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Prevalence and correlates of physical activity in a sample of UK adults observing social distancing during the COVID-19 pandemic
  1. Lee Smith1,
  2. Louis Jacob2,
  3. Laurie Butler3,
  4. Felipe Schuch4,
  5. Yvonne Barnett5,
  6. Igor Grabovac6,
  7. Nicola Veronese7,
  8. Cristina Caperchione8,
  9. Guillermo F Lopez-Sanchez9,
  10. Jacob Meyer10,
  11. Mohammad Abufaraj11,
  12. Anita Yakkundi12,
  13. Nicola Armstrong13,
  14. Mark A Tully14
  1. 1The Cambridge Centre for Sport and Exercise Sciences, Anglia Ruskin University, Cambridge, United Kingdom
  2. 2Faculty of Medicine, University of Versailles Saint‐Quentin‐en‐Yvelines, Montigny‐le- Bretonneux, France
  3. 3Faculty of Science and Engineering, Anglia Ruskin University, Cambridge, United Kingdom
  4. 4Department of Sports Methods and Techniques, Federal University of Santa Maria, Santa Maria, Brazil
  5. 5Anglia Ruskin University, Cambridge, UK
  6. 6Department of Social and Preventive Medicine, Centre for Public Health, Medical University Vienna, Vienna, Austria
  7. 7Geriatric Unit, Department of Internal Medicine and Geriatrics, University of Palermo, Palermo, Italy
  8. 8School of Sport, Exercise and Rehabilitation, University of Technology, Sydney, New South Wales, Australia
  9. 9Faculty of Sport Science, University of Murcia, Murcia, Spain
  10. 10Department of Kinesiology, Iowa State University, Iowa, Missouri, USA
  11. 11Department of Special Surgery, University of Jordan, Amman, Jordan
  12. 12Northern Ireland Public Health Research Network, School of Health Sciences, Ulster University, Ulster, Ireland
  13. 13HSC R&D Division, Public Health Agency (Northern Ireland), Belfast, Ireland
  14. 14Institute of Mental Health Sciences, School of Health Sciences, Ulster University, Newtownabbey, Ireland
  1. Correspondence to Dr Lee Smith; lee.smith{at}


Objective To investigate the levels and correlates of physical activity during COVID-19 social distancing in a sample of the UK public.

Methods This paper presents analyses of data from a cross-sectional study. Levels of physical activity during COVID-19 social distancing were self-reported. Participants also reported on sociodemographic and clinical data. The association between several factors and physical activity was studied using regression models.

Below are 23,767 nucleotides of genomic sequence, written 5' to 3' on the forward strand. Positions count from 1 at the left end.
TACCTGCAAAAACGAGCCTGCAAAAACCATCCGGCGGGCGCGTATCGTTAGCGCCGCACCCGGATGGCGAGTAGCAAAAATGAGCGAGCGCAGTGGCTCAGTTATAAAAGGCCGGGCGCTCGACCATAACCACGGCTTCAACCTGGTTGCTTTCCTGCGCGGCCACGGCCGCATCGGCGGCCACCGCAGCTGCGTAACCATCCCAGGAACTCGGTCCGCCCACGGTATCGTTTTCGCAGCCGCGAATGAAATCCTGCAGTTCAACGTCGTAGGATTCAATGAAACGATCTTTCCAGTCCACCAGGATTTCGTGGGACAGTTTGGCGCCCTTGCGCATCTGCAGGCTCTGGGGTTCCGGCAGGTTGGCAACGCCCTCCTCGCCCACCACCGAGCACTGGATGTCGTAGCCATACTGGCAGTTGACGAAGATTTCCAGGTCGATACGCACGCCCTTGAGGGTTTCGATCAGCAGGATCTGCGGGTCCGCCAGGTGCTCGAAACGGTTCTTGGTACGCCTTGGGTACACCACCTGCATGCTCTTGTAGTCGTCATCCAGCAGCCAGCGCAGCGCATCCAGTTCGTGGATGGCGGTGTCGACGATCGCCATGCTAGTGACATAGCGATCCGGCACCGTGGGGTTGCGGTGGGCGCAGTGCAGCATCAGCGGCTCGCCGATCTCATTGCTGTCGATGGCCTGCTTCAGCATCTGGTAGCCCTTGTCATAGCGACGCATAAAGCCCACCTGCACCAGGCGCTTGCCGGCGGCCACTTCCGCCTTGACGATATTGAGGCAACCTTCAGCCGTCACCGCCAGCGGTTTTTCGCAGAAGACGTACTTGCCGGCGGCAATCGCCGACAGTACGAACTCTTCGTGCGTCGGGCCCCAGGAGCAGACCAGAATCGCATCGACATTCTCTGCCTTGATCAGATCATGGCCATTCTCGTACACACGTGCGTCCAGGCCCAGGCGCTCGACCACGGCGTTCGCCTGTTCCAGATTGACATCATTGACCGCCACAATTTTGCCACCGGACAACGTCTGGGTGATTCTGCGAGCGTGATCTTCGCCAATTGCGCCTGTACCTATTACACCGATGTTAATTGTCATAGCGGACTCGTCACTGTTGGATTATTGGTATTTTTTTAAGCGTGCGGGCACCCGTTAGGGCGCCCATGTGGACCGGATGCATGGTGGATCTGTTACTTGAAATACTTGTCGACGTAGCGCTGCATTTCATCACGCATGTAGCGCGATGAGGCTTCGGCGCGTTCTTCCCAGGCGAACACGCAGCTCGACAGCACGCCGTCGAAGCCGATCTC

Results Nine hundred and eleven adults were included (64.0% were women and 50.4% of the participants were aged 35–64 years). 75.0% of the participants met the physical activity guidelines during social distancing. Meeting these guidelines during social distancing was significantly associated with sex (reference: male; female: OR=1.60, 95% CI 1.10 to 2.33), age (reference: 18–34 years; ≥65 years: OR=4.11, 95% CI 2.01 to 8.92), annual household income (reference: <£15 000; £15 000–<£25 000: OR=2.03, 95% CI 1.11 to 3.76; £25 000–<£40 000: OR=3.16, 95% CI 1.68 to 6.04; £40 000–<£60 000: OR=2.27, 95% CI 1.19 to 4.34; ≥£60 000: OR=2.11, 95% CI 1.09 to 4.09), level of physical activity per day when not observing social distancing (OR=1.00 (per 1 min increase), 95% CI 1.00 to 1.01), and any physical symptom experienced during social distancing (reference: no; yes: OR=0.31, 95% CI 0.21 to 0.46).

Conclusion During COVID-19, social distancing interventions should focus on increasing physical activity levels among younger adults, men and those with low annual household income. It should be noted in the present sample that women and younger adults are over-represented.

  • physical activity
  • epidemiology
  • public health

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  • LS and LJ contributed equally.

  • Contributors LS, MT, YB, and LB conceived the idea. LS, MT and LJ analysed and interpreted the data. LS drafted the manuscript. All authors critically revised the manuscript and approved the final draft before submission.

  • Funding The authors have not declared a specific grant for this research from any funding agency in the public, commercial or not-for-profit sectors.

  • Competing interests None declared.

  • Patient and public involvement Patients and/or the public were not involved in the design, or conduct, or reporting, or dissemination plans of this research.

  • Patient consent for publication Obtained.

  • Ethics approval The study was approved by the Anglia Ruskin University Research Ethics Committee (16 March 2020).

  • Provenance and peer review Not commissioned; externally peer reviewed.

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